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Thursday, January 5, 2017

Kentucky “Permitless” Carry Bill Needs Your Support

On Tuesday, the first day of the Kentucky statehouse’s 2017 session, legislation was introduced to make the Bluegrass State the twelfth state in the nation to allow lawful residents to carry concealed firearms without a permit. Senate Bill 7 would allow any law-abiding individual who can legally possess a firearm to carry a handgun for self-defense in Kentucky without having to obtain a permit to do so. 

So far Alaska, Arizona, Arkansas, Idaho, Kansas, Maine, Mississippi, Missouri, Vermont, West Virginia and Wyoming have similar laws—a policy commonly called “Constitutional Carry” because it expressly affirms the Second Amendment’s right to keep and bear arms.


Use Your Power!

Kentucky residents, please contact your state senator and politely urge him or her to vote YES on Senate Bill 7 when it comes up for a vote. To contact your senator, click here.

Schumer Can't Imagine A "Mainstream" Trump Supreme Court Nominee

On Tuesday, Senate Minority Leader Chuck Schumer said, “It’s hard for me to imagine a nominee that Donald Trump would choose that would get Republican support that we could support.”  

Schumer told MSNBC’s Rachel Maddow that he is prepared to block any Trump nominee to the Supreme Court whom he does not consider “mainstream,” and that he would “absolutely” do his best to hold the seat open. 

Reminded by CNN that Democrats changed long-standing Senate rules to get Obama’s judicial nominees approved, Schumer expressed regret (“Wish it hadn’t happened”)—while warning that it would be “very hard” for Republicans to do the same thing for Supreme Court nominees.  

Declaring opposition to any Trump nominee while decrying possible rules changes just shows that, when the shoe is on the other foot, Schumer’s blatant hypocrisy sticks out.

RTC Reciprocity Bill Introduced In U.S. Congress

National Right-to-Carry reciprocity is now officially on the table. Rep. Richard Hudson, R-N.C., introduced the legislation on Tuesday, Congress’ first day in session for 2017. 

The Concealed Carry Reciprocity Act of 2017 would enable law-abiding citizens with a concealed-carry permit to travel to any other state that allows concealed carry. It would also allow residents of “permitless” carry states to carry in other states that recognize their own resident’s right to concealed carry. 

“Our Second Amendment right doesn’t disappear when we cross state lines, and this legislation guarantees that,” said Hudson. He called it a “common-sense solution” to a problem too many Americans face, and noted that it would enable gun owners to travel freely between states without worrying about conflicting state codes.

Democrats have vowed to fight the legislation, however. Such a bill would be “dead on arrival” in the upper chamber, promised Sen. Richard Blumenthal, D-Conn.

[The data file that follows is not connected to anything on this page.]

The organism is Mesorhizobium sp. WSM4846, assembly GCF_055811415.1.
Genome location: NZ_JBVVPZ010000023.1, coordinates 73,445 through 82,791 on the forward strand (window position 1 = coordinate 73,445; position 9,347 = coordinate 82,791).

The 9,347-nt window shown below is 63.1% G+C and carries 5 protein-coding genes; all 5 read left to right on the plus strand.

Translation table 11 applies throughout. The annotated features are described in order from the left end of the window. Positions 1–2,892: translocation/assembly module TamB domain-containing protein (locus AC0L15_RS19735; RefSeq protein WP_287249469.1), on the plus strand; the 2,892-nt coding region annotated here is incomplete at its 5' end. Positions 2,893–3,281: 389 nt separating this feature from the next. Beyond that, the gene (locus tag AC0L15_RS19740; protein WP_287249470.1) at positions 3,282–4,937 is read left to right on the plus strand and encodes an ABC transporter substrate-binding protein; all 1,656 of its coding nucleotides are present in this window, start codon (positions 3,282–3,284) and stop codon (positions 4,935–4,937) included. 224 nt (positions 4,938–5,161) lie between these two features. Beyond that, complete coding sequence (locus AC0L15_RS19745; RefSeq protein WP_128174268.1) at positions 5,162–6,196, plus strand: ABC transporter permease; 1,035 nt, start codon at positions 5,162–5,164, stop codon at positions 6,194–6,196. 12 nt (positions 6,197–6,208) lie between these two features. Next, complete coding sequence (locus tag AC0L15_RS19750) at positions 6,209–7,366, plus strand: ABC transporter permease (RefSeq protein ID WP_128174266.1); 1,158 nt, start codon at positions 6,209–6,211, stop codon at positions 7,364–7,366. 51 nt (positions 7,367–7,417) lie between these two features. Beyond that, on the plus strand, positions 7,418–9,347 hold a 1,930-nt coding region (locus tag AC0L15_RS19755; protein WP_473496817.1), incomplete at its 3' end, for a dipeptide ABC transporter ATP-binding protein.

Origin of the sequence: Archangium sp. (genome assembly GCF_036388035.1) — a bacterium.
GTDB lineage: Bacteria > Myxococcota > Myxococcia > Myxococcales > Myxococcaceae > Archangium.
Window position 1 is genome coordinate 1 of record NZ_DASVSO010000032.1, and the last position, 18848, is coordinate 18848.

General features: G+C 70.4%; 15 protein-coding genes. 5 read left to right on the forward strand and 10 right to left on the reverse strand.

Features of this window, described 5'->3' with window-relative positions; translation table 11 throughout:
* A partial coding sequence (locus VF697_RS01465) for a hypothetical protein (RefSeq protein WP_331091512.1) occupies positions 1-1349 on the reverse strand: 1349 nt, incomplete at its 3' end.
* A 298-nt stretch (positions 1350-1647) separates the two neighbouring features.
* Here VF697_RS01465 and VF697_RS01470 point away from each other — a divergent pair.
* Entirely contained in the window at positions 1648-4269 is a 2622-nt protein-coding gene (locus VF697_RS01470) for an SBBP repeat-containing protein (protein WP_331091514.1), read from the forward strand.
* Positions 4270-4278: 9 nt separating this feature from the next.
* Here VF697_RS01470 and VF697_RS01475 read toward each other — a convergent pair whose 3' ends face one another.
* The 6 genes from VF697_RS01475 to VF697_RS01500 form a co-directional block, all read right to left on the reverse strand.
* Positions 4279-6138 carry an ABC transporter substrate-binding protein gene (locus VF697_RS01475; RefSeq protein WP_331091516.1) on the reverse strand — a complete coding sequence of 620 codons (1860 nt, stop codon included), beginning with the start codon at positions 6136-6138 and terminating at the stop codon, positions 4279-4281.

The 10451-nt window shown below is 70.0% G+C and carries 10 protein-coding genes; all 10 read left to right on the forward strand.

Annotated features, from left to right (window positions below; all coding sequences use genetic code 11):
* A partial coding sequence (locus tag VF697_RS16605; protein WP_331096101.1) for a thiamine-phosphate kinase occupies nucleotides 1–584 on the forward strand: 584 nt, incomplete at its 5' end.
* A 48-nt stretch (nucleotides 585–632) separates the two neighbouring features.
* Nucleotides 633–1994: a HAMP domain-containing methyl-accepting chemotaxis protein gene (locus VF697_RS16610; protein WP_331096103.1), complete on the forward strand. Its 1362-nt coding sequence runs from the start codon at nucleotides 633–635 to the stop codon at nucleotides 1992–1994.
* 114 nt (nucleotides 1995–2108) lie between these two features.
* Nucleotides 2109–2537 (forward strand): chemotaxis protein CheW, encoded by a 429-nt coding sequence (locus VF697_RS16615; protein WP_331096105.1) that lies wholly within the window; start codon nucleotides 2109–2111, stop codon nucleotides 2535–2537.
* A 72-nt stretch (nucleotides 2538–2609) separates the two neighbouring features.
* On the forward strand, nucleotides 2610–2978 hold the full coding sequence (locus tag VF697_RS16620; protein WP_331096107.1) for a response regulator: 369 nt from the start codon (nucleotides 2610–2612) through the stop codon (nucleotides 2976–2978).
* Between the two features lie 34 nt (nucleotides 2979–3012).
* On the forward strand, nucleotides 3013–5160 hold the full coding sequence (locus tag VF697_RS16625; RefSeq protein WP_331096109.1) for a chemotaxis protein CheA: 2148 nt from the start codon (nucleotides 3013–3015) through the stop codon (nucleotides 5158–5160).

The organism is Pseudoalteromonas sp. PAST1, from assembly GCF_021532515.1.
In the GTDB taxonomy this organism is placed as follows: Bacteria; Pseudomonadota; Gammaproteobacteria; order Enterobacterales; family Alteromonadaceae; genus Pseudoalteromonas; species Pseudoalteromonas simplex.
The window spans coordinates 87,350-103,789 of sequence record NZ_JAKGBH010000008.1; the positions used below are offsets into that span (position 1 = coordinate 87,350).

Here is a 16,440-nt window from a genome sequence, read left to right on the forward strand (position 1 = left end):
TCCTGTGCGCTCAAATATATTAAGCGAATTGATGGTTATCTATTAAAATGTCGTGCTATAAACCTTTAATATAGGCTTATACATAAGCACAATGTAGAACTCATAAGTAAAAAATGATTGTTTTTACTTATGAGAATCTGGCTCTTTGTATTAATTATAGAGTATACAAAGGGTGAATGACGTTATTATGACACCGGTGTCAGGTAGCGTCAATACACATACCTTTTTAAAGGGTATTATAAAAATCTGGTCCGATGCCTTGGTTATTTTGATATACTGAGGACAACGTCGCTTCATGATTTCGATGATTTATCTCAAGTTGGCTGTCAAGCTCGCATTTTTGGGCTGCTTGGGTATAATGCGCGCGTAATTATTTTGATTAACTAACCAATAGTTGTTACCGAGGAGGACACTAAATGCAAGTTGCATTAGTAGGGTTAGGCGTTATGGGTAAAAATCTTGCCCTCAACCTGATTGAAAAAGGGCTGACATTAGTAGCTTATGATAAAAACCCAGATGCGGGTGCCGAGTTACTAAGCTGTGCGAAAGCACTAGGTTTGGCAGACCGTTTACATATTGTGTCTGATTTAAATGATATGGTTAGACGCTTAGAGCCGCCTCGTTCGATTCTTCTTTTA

Nevada Background Check Law Runs Into More Problems

We’ve reported recently how the Nevada attorney general declared the state’s new “universal” background check law to be unenforceable, and how Nevada sheriffs have publicly stated they won’t enforce the law.

Now the law has run into another roadblock. According to a report in the Las Vegas Review-Journal, a new lawsuit filed by a private gun seller argues that it improperly creates a “taxable event” for gun sellers in violation of the state Constitution. The lawsuit claims that would violate the sellers’ right to due process in the event they did not have the checks conducted.

According to the complaint, a retailer performing a background check for a private gun sale or transfer would have to take possession of the firearm as if it was part of the store’s inventory and then charge the seller a sales or use tax. The Review-Journal reported that Las Vegas attorney Donald Green, who filed the lawsuit on behalf of a client who occasionally sells guns at gun shows, said that would place a financial burden on the seller.

Man Shoots Charging Pit Bull In Self-Defense

Imagine that you’re walking to your car on your own property and encounter two pit bulls. One dog begins to growl, baring its teeth. Then it charges straight for you. 

It was a real-life scenario for a Taylor, Mich., man on the last day of 2016. Luckily, he was armed with a revolver. When the man realized he couldn’t make it to the house before being mauled, he used his firearm to stop the advancing animal. Afterward, the dazed homeowner called police and a neighbor—the dog’s owner—to report the incident. 

Police determined it was a defensive action and no charges were filed, and the owner took the dog to a local vet where it recovered. Records show Animal Control officers had previously warned the pit bull owners after the dogs had escaped the yard, and witnesses to the New Year’s Eve incident say both dogs had been terrorizing the neighborhood for nearly an hour.

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